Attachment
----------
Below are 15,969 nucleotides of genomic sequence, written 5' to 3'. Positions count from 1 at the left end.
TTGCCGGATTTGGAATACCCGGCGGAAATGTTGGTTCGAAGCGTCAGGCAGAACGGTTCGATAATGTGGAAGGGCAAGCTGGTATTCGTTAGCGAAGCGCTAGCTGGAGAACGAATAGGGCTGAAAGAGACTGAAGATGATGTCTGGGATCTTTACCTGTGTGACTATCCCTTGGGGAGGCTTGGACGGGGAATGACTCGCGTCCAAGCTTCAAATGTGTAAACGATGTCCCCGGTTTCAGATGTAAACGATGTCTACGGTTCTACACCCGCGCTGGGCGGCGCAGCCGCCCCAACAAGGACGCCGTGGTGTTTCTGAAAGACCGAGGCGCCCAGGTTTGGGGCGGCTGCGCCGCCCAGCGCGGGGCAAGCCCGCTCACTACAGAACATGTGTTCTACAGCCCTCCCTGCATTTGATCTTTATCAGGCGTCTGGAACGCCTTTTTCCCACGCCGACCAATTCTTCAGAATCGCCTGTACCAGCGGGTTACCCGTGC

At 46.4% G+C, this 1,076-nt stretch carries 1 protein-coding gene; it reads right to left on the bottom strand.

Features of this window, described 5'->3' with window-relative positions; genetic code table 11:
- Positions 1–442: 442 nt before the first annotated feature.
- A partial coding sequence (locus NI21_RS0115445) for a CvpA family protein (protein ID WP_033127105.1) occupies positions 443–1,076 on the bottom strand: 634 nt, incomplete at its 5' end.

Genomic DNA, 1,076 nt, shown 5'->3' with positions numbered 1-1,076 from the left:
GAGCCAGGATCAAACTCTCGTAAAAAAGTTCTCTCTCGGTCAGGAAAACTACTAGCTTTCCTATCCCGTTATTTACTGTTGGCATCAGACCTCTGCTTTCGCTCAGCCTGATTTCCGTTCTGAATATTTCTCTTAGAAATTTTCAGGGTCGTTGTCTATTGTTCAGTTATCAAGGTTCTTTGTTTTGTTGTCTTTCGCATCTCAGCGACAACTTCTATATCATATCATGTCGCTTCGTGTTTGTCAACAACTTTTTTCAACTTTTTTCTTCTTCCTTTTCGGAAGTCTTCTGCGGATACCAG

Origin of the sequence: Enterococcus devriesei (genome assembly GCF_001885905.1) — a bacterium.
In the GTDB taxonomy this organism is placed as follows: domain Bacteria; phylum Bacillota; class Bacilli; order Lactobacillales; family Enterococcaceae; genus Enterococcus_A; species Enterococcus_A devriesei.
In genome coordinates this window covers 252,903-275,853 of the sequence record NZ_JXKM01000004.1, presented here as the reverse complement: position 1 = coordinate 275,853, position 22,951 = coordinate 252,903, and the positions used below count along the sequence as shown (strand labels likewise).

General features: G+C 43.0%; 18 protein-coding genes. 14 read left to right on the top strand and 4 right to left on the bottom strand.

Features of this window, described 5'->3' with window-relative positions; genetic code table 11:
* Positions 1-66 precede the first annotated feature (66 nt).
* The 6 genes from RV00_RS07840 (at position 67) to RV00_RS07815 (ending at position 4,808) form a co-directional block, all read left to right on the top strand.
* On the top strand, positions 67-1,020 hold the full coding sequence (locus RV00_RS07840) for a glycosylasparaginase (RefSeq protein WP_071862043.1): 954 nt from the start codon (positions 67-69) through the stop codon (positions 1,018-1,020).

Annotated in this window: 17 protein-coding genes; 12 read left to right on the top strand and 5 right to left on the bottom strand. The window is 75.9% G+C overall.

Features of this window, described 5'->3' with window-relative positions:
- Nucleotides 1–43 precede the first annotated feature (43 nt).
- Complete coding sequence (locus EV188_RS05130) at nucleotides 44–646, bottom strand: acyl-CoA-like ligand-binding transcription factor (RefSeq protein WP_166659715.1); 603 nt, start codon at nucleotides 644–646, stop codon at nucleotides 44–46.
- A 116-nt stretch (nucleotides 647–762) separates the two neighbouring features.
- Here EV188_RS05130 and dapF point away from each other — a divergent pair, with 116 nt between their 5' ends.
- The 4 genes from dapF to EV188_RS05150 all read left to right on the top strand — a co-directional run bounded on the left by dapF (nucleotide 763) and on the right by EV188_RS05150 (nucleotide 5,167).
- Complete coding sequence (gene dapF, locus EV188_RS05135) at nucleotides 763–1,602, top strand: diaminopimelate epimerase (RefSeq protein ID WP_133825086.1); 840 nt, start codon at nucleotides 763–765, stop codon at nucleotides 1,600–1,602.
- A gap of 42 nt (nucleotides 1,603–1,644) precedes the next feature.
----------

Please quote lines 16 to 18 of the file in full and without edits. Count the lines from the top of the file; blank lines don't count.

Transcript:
* On the top strand, positions 67-1,020 hold the full coding sequence (locus RV00_RS07840) for a glycosylasparaginase (RefSeq protein WP_071862043.1): 954 nt from the start codon (positions 67-69) through the stop codon (positions 1,018-1,020).

Annotated in this window: 17 protein-coding genes; 12 read left to right on the top strand and 5 right to left on the bottom strand. The window is 75.9% G+C overall.

Features of this window, described 5'->3' with window-relative positions: